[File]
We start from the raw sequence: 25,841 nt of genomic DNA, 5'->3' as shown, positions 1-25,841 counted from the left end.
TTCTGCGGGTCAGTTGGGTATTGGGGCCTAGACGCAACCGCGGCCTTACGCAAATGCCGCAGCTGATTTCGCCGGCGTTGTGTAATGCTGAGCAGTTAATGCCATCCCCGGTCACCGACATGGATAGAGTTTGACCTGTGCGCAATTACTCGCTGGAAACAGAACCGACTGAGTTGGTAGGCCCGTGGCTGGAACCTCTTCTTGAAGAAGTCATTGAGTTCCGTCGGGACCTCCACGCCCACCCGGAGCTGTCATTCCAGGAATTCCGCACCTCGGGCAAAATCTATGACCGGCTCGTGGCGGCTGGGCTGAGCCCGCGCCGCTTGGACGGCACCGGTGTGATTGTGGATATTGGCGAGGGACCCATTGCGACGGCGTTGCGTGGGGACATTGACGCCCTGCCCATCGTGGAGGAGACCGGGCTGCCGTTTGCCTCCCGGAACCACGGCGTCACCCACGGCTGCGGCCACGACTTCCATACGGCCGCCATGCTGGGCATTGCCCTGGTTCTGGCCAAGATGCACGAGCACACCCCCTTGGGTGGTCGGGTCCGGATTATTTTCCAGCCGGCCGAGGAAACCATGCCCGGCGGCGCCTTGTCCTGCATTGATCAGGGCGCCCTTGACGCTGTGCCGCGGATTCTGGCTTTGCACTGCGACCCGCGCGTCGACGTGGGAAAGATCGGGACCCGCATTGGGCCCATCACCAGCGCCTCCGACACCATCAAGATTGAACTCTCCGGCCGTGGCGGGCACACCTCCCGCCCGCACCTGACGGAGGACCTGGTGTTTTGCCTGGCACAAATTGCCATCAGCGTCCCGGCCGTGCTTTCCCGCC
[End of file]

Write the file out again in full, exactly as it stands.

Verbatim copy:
We start from the raw sequence: 25,841 nt of genomic DNA, 5'->3' as shown, positions 1-25,841 counted from the left end.
TTCTGCGGGTCAGTTGGGTATTGGGGCCTAGACGCAACCGCGGCCTTACGCAAATGCCGCAGCTGATTTCGCCGGCGTTGTGTAATGCTGAGCAGTTAATGCCATCCCCGGTCACCGACATGGATAGAGTTTGACCTGTGCGCAATTACTCGCTGGAAACAGAACCGACTGAGTTGGTAGGCCCGTGGCTGGAACCTCTTCTTGAAGAAGTCATTGAGTTCCGTCGGGACCTCCACGCCCACCCGGAGCTGTCATTCCAGGAATTCCGCACCTCGGGCAAAATCTATGACCGGCTCGTGGCGGCTGGGCTGAGCCCGCGCCGCTTGGACGGCACCGGTGTGATTGTGGATATTGGCGAGGGACCCATTGCGACGGCGTTGCGTGGGGACATTGACGCCCTGCCCATCGTGGAGGAGACCGGGCTGCCGTTTGCCTCCCGGAACCACGGCGTCACCCACGGCTGCGGCCACGACTTCCATACGGCCGCCATGCTGGGCATTGCCCTGGTTCTGGCCAAGATGCACGAGCACACCCCCTTGGGTGGTCGGGTCCGGATTATTTTCCAGCCGGCCGAGGAAACCATGCCCGGCGGCGCCTTGTCCTGCATTGATCAGGGCGCCCTTGACGCTGTGCCGCGGATTCTGGCTTTGCACTGCGACCCGCGCGTCGACGTGGGAAAGATCGGGACCCGCATTGGGCCCATCACCAGCGCCTCCGACACCATCAAGATTGAACTCTCCGGCCGTGGCGGGCACACCTCCCGCCCGCACCTGACGGAGGACCTGGTGTTTTGCCTGGCACAAATTGCCATCAGCGTCCCGGCCGTGCTTTCCCGCC